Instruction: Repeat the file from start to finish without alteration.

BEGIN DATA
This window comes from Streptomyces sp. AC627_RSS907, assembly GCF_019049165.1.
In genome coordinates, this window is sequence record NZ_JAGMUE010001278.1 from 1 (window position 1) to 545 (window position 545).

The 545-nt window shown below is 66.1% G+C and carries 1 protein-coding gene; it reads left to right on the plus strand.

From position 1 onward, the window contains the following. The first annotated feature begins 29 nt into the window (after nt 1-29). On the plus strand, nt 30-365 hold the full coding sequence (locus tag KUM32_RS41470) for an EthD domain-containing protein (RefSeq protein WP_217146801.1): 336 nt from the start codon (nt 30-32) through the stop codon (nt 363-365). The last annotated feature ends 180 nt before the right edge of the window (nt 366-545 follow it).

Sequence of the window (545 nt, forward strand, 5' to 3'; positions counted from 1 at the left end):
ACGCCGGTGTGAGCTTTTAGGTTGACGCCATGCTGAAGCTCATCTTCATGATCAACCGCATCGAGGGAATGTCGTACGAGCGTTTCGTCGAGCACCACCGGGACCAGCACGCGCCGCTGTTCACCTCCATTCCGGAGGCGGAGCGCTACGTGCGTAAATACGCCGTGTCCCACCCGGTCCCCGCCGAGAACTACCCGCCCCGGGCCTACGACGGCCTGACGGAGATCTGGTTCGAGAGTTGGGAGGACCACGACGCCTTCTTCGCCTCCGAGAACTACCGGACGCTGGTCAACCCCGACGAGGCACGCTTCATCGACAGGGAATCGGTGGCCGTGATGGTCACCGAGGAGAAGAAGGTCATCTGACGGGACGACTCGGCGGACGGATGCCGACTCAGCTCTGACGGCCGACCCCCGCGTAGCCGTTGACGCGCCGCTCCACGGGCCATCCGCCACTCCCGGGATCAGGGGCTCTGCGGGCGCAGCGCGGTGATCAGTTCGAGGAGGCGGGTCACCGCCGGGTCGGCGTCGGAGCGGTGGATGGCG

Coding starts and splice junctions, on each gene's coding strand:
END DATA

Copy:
This window comes from Streptomyces sp. AC627_RSS907, assembly GCF_019049165.1.
In genome coordinates, this window is sequence record NZ_JAGMUE010001278.1 from 1 (window position 1) to 545 (window position 545).

The 545-nt window shown below is 66.1% G+C and carries 1 protein-coding gene; it reads left to right on the plus strand.

From position 1 onward, the window contains the following. The first annotated feature begins 29 nt into the window (after nt 1-29). On the plus strand, nt 30-365 hold the full coding sequence (locus tag KUM32_RS41470) for an EthD domain-containing protein (RefSeq protein WP_217146801.1): 336 nt from the start codon (nt 30-32) through the stop codon (nt 363-365). The last annotated feature ends 180 nt before the right edge of the window (nt 366-545 follow it).

Sequence of the window (545 nt, forward strand, 5' to 3'; positions counted from 1 at the left end):
ACGCCGGTGTGAGCTTTTAGGTTGACGCCATGCTGAAGCTCATCTTCATGATCAACCGCATCGAGGGAATGTCGTACGAGCGTTTCGTCGAGCACCACCGGGACCAGCACGCGCCGCTGTTCACCTCCATTCCGGAGGCGGAGCGCTACGTGCGTAAATACGCCGTGTCCCACCCGGTCCCCGCCGAGAACTACCCGCCCCGGGCCTACGACGGCCTGACGGAGATCTGGTTCGAGAGTTGGGAGGACCACGACGCCTTCTTCGCCTCCGAGAACTACCGGACGCTGGTCAACCCCGACGAGGCACGCTTCATCGACAGGGAATCGGTGGCCGTGATGGTCACCGAGGAGAAGAAGGTCATCTGACGGGACGACTCGGCGGACGGATGCCGACTCAGCTCTGACGGCCGACCCCCGCGTAGCCGTTGACGCGCCGCTCCACGGGCCATCCGCCACTCCCGGGATCAGGGGCTCTGCGGGCGCAGCGCGGTGATCAGTTCGAGGAGGCGGGTCACCGCCGGGTCGGCGTCGGAGCGGTGGATGGCG

Coding starts and splice junctions, on each gene's coding strand: